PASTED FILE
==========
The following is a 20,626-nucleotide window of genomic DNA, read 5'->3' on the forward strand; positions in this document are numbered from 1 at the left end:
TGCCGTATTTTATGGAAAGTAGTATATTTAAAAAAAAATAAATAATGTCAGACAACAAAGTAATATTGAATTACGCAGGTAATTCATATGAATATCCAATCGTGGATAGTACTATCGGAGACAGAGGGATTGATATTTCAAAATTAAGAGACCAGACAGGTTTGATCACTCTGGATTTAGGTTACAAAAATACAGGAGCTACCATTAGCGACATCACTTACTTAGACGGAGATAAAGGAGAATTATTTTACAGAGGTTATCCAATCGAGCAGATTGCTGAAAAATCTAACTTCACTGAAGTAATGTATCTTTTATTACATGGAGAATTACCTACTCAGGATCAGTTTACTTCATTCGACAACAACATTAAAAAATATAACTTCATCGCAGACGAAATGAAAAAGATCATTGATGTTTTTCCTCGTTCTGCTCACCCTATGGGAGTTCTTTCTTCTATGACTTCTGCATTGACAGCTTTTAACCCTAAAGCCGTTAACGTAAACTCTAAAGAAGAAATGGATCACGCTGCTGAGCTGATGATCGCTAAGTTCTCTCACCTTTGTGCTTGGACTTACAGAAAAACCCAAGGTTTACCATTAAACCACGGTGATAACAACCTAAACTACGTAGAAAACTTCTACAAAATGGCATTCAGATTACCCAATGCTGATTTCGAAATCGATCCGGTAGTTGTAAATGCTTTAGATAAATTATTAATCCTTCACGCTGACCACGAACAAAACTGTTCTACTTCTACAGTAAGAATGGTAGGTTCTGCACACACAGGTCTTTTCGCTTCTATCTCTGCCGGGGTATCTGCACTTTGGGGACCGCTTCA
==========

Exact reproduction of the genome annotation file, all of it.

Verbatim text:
The following is a 20,626-nucleotide window of genomic DNA, read 5'->3' on the forward strand; positions in this document are numbered from 1 at the left end:
TGCCGTATTTTATGGAAAGTAGTATATTTAAAAAAAAATAAATAATGTCAGACAACAAAGTAATATTGAATTACGCAGGTAATTCATATGAATATCCAATCGTGGATAGTACTATCGGAGACAGAGGGATTGATATTTCAAAATTAAGAGACCAGACAGGTTTGATCACTCTGGATTTAGGTTACAAAAATACAGGAGCTACCATTAGCGACATCACTTACTTAGACGGAGATAAAGGAGAATTATTTTACAGAGGTTATCCAATCGAGCAGATTGCTGAAAAATCTAACTTCACTGAAGTAATGTATCTTTTATTACATGGAGAATTACCTACTCAGGATCAGTTTACTTCATTCGACAACAACATTAAAAAATATAACTTCATCGCAGACGAAATGAAAAAGATCATTGATGTTTTTCCTCGTTCTGCTCACCCTATGGGAGTTCTTTCTTCTATGACTTCTGCATTGACAGCTTTTAACCCTAAAGCCGTTAACGTAAACTCTAAAGAAGAAATGGATCACGCTGCTGAGCTGATGATCGCTAAGTTCTCTCACCTTTGTGCTTGGACTTACAGAAAAACCCAAGGTTTACCATTAAACCACGGTGATAACAACCTAAACTACGTAGAAAACTTCTACAAAATGGCATTCAGATTACCCAATGCTGATTTCGAAATCGATCCGGTAGTTGTAAATGCTTTAGATAAATTATTAATCCTTCACGCTGACCACGAACAAAACTGTTCTACTTCTACAGTAAGAATGGTAGGTTCTGCACACACAGGTCTTTTCGCTTCTATCTCTGCCGGGGTATCTGCACTTTGGGGACCGCTTCA